Post-ganglionic sudomotor function is currently evaluated using QSART or silicone impressions. In a 2008 study, Gibbons et al. hypothesized that high resolution digital photography has advanced sufficiently to allow quantitative direct and indirect testing of sudomotor function (QDIRT) with spatial and temporal resolution comparable to these techniques. In their study, 10 healthy subjects (7 male, 3 female) participated in 8 test visits. Experiments were performed at a room temperature of 24–26°C. Sweat responses were quantified on alternating ventral forearms by silicone impression and QDIRT at each visit. Thus, each control subject had silicone impressions and QDIRT performed 8 times. QDIRT was performed 4 times using the indicator dye povidone-iodine and 4 times using alizarin red. Only results from the ipsilateral forearms were compared.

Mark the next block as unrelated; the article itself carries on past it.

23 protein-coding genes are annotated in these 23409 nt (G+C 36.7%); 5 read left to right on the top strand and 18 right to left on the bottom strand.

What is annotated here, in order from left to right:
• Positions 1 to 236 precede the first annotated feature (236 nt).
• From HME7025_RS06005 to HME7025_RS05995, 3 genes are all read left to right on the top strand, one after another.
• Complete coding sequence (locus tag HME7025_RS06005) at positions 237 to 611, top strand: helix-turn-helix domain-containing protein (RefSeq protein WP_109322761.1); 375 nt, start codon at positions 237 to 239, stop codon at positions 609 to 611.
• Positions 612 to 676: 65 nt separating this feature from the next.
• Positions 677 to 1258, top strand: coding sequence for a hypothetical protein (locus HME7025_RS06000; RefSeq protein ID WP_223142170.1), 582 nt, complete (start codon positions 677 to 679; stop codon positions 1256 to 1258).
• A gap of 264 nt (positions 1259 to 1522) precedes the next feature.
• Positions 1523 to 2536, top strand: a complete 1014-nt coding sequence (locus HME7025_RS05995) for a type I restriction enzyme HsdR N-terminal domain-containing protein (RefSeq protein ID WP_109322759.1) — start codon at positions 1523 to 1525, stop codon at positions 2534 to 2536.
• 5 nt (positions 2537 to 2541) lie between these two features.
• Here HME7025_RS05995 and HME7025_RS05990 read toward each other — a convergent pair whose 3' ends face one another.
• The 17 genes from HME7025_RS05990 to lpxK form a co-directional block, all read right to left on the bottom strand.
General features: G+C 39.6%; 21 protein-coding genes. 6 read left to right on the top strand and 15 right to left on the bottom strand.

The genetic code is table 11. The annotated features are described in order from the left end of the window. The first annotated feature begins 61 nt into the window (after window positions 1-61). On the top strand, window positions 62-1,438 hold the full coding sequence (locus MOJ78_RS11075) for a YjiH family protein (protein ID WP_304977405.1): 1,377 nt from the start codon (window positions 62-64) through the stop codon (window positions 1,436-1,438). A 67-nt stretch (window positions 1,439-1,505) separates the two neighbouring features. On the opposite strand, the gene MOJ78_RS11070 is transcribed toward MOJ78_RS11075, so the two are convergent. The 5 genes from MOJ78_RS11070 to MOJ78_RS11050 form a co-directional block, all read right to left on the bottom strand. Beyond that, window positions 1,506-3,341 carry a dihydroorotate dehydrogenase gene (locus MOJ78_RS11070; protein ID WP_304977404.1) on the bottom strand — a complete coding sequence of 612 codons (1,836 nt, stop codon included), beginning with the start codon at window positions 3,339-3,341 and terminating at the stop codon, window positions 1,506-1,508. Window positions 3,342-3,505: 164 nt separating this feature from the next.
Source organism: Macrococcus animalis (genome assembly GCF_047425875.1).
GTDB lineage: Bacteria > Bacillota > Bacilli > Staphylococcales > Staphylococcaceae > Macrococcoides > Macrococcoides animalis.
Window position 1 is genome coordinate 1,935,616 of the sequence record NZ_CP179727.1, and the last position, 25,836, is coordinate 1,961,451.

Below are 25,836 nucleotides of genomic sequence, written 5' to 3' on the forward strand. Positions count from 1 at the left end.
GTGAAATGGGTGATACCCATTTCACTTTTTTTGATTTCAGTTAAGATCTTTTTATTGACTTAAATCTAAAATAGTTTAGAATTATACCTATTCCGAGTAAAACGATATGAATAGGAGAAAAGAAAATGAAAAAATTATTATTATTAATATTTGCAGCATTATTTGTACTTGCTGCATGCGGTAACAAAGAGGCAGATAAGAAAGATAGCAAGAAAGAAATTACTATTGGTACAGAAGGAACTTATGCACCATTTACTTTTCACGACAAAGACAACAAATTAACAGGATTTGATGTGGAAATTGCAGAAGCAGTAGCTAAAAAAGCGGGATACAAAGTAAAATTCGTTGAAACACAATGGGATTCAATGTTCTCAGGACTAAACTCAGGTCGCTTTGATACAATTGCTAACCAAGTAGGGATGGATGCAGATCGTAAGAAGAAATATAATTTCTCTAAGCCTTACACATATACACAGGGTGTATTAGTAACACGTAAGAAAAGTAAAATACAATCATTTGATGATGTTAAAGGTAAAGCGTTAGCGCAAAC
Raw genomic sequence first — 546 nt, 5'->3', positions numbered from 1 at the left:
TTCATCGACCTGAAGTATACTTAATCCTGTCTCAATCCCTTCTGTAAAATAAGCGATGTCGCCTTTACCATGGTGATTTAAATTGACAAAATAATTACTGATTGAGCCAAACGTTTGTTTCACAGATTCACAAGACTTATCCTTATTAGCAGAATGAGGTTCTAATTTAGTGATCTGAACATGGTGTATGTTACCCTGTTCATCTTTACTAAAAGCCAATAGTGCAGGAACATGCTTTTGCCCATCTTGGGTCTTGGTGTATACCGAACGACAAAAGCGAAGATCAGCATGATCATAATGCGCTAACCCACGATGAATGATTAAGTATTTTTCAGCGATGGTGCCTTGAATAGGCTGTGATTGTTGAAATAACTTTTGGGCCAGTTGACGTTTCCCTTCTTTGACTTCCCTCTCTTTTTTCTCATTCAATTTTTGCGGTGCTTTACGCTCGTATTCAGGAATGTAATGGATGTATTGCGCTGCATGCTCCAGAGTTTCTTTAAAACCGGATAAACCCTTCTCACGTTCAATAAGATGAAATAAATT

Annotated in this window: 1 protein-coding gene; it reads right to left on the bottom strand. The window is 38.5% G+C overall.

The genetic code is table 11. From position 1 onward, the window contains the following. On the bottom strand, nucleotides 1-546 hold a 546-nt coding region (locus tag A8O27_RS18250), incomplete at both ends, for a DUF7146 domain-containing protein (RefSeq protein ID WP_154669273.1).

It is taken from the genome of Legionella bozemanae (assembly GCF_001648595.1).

In order to identify the sensitivity of QDIRT to variables that could affect the sudomotor response, four of the above healthy subjects underwent additional testing on the anterior thighs to determine the effects of hydration and caffeine. Subjects were tested after a 12 hour overnight fluid restriction; the test was then repeated after hydration with 40 ounces of fluid. Subjects were also tested before and after ingestion of 12 ounces of coffee to determine the effects of caffeine on the sweat response assessed by QDIRT. Ten additional subjects (5 male, 5 female) also underwent a test of QDIRT (using alizarin red), silicone impression and QSART on the dorsal aspect of the distal right foot. These tests were performed on 3 different test days, under the same testing conditions.